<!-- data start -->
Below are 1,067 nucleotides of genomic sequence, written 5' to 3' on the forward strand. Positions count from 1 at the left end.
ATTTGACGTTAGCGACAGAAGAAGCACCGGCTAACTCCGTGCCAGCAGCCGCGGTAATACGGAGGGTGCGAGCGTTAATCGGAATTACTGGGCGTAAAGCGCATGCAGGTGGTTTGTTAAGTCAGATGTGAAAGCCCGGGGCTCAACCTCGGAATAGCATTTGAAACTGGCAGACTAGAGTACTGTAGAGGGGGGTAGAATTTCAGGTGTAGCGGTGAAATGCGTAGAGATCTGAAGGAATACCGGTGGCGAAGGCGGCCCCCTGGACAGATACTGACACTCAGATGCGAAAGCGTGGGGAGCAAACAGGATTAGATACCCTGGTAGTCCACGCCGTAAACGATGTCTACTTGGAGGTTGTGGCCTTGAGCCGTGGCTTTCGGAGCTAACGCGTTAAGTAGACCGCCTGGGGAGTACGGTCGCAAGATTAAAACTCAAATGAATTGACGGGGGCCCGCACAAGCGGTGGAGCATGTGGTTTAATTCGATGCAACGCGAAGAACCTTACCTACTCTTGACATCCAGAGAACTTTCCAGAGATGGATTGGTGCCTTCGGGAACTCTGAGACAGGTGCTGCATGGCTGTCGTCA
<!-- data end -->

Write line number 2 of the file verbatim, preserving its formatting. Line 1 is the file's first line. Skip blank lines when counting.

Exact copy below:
ATTTGACGTTAGCGACAGAAGAAGCACCGGCTAACTCCGTGCCAGCAGCCGCGGTAATACGGAGGGTGCGAGCGTTAATCGGAATTACTGGGCGTAAAGCGCATGCAGGTGGTTTGTTAAGTCAGATGTGAAAGCCCGGGGCTCAACCTCGGAATAGCATTTGAAACTGGCAGACTAGAGTACTGTAGAGGGGGGTAGAATTTCAGGTGTAGCGGTGAAATGCGTAGAGATCTGAAGGAATACCGGTGGCGAAGGCGGCCCCCTGGACAGATACTGACACTCAGATGCGAAAGCGTGGGGAGCAAACAGGATTAGATACCCTGGTAGTCCACGCCGTAAACGATGTCTACTTGGAGGTTGTGGCCTTGAGCCGTGGCTTTCGGAGCTAACGCGTTAAGTAGACCGCCTGGGGAGTACGGTCGCAAGATTAAAACTCAAATGAATTGACGGGGGCCCGCACAAGCGGTGGAGCATGTGGTTTAATTCGATGCAACGCGAAGAACCTTACCTACTCTTGACATCCAGAGAACTTTCCAGAGATGGATTGGTGCCTTCGGGAACTCTGAGACAGGTGCTGCATGGCTGTCGTCA